Stream: new members

Topic: Unexpected behaviour of linarith

Jiang Jiedong (Apr 23 2023 at 11:41):

Hi everyone! I was doing the last piece of the tutorial project. In exercise 0072, I met a subgoal that I thought linarith would solve but actually not.
The subgoal is

1 goal
A: set ℝ
x: ℝ
h: is_sup A x
u: ℕ → ℝ
hu: ∀ (n : ℕ), u n ∈ A ∧ x - 1 / (n + 1) < u n
⊢ ∀ (n : ℕ), x - 1 / (n + 1) ≤ u n


If I write

          intros n,
specialize hu n,
linarith,


lean will show the following message:

linarith failed to find a contradiction
state:
A : set ℝ,
x : ℝ,
h : is_sup A x,
u : ℕ → ℝ,
n : ℕ,
h_1 : u n ∈ A,
h_2 : x - 1 / (n + 1) < u n,
ᾰ : x - 1 / (n + 1) > u n
⊢ false


But don't h_2 and ᾰ form a contradiction detectable by linarith? However, if I write

          intros n,
specialize hu n,
push_neg at hyp,


lean returns

1 goal
A: set ℝ
x: ℝ
h: is_sup A x
u: ℕ → ℝ
n: ℕ
hu: u n ∈ A ∧ x - 1 / (n + 1) < u n
hyp: u n < x - 1 / (n + 1)


and a further line of linarith could solve the goal from here. I am very confused. What causes the different behaviour of linarith in the above two cases? What should I be careful about when I use linarith?

Kyle Miller (Apr 23 2023 at 12:04):

@Jiang Jiedong There are some pretty printer options set in the tutorial that can lead to confusing situations like this.

To set them to their default values, try putting set_option pp.beta false and set_option pp.coercions true on lines right before the theorem/lemma/example you are proving.

Kyle Miller (Apr 23 2023 at 12:05):

I am expecting you have some beta-reducible lambda expressions in one of your hypotheses. You can do dsimp only at h (for example) to do lambda calculus simplifications at the hypothesis h, if it's indeed the case there are lambdas in your expression.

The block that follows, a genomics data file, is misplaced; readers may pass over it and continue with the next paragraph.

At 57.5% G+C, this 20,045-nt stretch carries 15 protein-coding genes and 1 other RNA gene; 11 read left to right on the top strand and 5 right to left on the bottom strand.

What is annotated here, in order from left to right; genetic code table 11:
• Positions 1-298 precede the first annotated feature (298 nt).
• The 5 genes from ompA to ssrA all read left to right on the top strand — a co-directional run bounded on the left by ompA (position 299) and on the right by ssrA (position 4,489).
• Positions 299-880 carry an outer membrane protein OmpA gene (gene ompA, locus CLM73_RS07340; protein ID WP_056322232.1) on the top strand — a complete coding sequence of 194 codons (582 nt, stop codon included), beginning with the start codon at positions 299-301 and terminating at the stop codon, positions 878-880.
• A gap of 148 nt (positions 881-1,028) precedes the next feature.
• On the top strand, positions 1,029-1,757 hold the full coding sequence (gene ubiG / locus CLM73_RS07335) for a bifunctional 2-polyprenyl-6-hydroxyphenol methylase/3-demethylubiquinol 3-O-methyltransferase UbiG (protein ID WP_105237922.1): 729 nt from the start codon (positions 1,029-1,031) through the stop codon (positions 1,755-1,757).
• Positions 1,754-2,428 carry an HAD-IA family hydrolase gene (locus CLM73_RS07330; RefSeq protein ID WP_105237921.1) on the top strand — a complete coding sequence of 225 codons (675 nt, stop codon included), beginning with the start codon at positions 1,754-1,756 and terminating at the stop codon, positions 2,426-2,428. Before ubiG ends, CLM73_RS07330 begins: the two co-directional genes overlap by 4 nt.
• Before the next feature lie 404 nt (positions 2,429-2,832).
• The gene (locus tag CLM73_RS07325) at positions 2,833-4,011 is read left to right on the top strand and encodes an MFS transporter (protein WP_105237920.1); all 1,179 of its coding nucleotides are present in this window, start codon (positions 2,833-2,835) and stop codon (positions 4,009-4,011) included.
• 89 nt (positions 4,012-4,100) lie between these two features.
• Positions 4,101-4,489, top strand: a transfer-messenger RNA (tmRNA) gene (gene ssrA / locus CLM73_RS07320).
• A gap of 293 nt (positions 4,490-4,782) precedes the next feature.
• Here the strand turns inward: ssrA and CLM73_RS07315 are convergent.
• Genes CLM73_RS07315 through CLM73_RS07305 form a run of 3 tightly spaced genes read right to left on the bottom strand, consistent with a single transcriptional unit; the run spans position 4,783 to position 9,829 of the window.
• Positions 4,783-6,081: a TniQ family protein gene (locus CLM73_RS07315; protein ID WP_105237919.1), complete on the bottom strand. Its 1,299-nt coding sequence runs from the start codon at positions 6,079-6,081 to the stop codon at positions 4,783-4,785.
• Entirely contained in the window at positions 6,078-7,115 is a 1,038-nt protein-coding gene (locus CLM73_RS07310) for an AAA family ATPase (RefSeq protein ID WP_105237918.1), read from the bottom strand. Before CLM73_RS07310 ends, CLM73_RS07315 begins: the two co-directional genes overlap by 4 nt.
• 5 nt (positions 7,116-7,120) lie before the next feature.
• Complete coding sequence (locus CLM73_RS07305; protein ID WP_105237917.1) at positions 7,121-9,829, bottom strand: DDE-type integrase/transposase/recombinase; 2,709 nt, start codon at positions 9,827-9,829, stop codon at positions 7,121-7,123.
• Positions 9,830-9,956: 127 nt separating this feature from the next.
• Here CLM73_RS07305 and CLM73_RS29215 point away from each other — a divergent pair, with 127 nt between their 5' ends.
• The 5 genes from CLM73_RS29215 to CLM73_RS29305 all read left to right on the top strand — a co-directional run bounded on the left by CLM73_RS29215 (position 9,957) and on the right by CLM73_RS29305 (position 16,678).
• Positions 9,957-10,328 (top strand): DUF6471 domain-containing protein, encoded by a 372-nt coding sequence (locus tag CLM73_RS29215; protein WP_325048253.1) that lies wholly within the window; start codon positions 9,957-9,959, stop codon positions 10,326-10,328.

Jiang Jiedong (Apr 23 2023 at 17:43):

Thank you! @Kyle Miller After I put set_option pp.beta false and set_option pp.coercions true, the goal changed to (λ (n : ℕ), x - 1 / (↑n + 1)) n ≤ u n, which can be solved by linarith after a line of dsimp only. I don't understand about lambda expressions and beta-reductions. There is so much to learn :)

Kyle Miller (Apr 23 2023 at 17:45):

λ (n : ℕ), x - 1 / (↑n + 1) can be read as the function n ↦ x - 1 / (n + 1) in more normal mathematical notation, where the up-arrow in the original (based on the context) means "this natural number should be interpreted as a real number"

Jiang Jiedong (Apr 23 2023 at 18:03):

Oh I see, dsimp evaluates the function λ (n : ℕ), x - 1 / (↑n + 1) at n, which linarith failed to do. Thank you very much!

Kyle Miller (Apr 23 2023 at 18:17):

Yep, and this sort of symbolic evaluation is known as "beta reduction"

Kevin Buzzard (Apr 23 2023 at 21:50):

For what it's worth, here are the most important "Greek letter reduction" codes: https://leanprover.github.io/reference/expressions.html#computation

Last updated: Dec 20 2023 at 11:08 UTC